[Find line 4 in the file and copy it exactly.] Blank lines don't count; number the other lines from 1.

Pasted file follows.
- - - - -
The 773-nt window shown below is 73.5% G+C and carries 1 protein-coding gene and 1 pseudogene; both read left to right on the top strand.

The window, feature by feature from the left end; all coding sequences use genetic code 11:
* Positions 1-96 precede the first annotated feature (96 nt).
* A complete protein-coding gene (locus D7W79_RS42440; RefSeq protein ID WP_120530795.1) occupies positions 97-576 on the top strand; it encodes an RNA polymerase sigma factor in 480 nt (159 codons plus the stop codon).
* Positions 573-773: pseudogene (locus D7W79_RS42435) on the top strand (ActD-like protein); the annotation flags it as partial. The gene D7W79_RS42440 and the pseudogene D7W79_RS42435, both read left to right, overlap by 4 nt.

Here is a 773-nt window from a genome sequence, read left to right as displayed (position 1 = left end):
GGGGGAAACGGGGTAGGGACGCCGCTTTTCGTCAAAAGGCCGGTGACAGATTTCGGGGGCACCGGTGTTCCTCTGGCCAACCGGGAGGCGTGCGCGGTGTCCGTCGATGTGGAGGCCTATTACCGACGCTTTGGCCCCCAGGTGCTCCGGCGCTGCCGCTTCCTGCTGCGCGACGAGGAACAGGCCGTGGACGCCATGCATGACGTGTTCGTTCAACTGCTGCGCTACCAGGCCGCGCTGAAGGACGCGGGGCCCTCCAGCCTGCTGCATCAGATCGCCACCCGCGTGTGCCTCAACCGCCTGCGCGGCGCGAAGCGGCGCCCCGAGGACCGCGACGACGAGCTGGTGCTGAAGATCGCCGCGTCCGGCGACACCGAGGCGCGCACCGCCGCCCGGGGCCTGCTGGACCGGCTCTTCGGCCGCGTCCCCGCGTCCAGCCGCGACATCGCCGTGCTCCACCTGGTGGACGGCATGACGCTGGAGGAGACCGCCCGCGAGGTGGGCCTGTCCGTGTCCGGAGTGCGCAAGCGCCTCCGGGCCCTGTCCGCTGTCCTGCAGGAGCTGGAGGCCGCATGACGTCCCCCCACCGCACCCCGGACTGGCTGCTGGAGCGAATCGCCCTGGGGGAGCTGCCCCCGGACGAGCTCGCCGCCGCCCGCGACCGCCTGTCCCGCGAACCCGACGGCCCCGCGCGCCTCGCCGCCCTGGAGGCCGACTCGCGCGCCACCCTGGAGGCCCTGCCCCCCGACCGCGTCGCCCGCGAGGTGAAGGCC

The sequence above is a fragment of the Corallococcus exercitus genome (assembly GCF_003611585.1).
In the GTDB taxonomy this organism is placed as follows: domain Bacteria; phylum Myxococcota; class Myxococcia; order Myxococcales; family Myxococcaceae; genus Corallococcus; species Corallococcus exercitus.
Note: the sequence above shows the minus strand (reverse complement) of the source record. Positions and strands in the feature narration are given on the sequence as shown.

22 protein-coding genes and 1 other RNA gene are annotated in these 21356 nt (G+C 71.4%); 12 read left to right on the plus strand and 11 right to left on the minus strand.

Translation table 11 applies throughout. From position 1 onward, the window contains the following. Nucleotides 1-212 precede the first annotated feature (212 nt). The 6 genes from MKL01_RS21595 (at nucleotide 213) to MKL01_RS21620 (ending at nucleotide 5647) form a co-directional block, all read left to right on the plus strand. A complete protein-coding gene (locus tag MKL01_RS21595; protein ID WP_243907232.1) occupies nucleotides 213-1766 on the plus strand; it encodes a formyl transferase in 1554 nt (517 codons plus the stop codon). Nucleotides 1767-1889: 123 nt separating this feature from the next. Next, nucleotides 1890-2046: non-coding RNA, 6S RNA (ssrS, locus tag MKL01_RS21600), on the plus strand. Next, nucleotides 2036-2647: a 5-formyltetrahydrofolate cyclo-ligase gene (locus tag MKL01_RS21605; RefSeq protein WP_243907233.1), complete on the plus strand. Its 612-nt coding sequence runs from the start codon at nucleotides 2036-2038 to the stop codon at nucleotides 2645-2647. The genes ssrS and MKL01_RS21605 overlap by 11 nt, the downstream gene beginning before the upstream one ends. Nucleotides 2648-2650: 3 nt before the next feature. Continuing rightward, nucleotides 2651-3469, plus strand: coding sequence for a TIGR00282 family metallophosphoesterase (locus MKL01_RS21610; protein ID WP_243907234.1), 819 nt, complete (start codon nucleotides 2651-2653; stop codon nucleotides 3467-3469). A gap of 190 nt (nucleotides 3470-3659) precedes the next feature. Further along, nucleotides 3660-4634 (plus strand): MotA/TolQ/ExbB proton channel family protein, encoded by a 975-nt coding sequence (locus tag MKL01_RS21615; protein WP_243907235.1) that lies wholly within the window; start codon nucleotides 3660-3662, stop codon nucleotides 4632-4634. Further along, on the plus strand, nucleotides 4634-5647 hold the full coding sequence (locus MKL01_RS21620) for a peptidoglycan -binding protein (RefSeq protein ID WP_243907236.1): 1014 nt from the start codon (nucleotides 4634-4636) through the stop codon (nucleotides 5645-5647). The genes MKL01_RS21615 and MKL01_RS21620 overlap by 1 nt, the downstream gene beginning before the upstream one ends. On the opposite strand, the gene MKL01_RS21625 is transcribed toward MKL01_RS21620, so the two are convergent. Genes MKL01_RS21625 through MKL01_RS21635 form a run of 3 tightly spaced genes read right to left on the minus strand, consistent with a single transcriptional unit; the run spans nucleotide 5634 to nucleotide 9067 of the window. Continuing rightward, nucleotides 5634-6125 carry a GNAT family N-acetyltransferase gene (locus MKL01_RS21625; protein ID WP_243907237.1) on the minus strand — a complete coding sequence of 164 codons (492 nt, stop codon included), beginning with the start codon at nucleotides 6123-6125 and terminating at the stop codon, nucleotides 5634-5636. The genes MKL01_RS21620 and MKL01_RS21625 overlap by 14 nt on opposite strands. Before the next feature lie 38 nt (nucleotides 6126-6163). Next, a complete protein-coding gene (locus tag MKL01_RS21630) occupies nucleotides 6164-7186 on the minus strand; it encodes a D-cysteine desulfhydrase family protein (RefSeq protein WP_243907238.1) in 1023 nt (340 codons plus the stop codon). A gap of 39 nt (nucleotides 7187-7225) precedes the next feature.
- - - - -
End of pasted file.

* A complete protein-coding gene (locus D7W79_RS42440; RefSeq protein ID WP_120530795.1) occupies positions 97-576 on the top strand; it encodes an RNA polymerase sigma factor in 480 nt (159 codons plus the stop codon).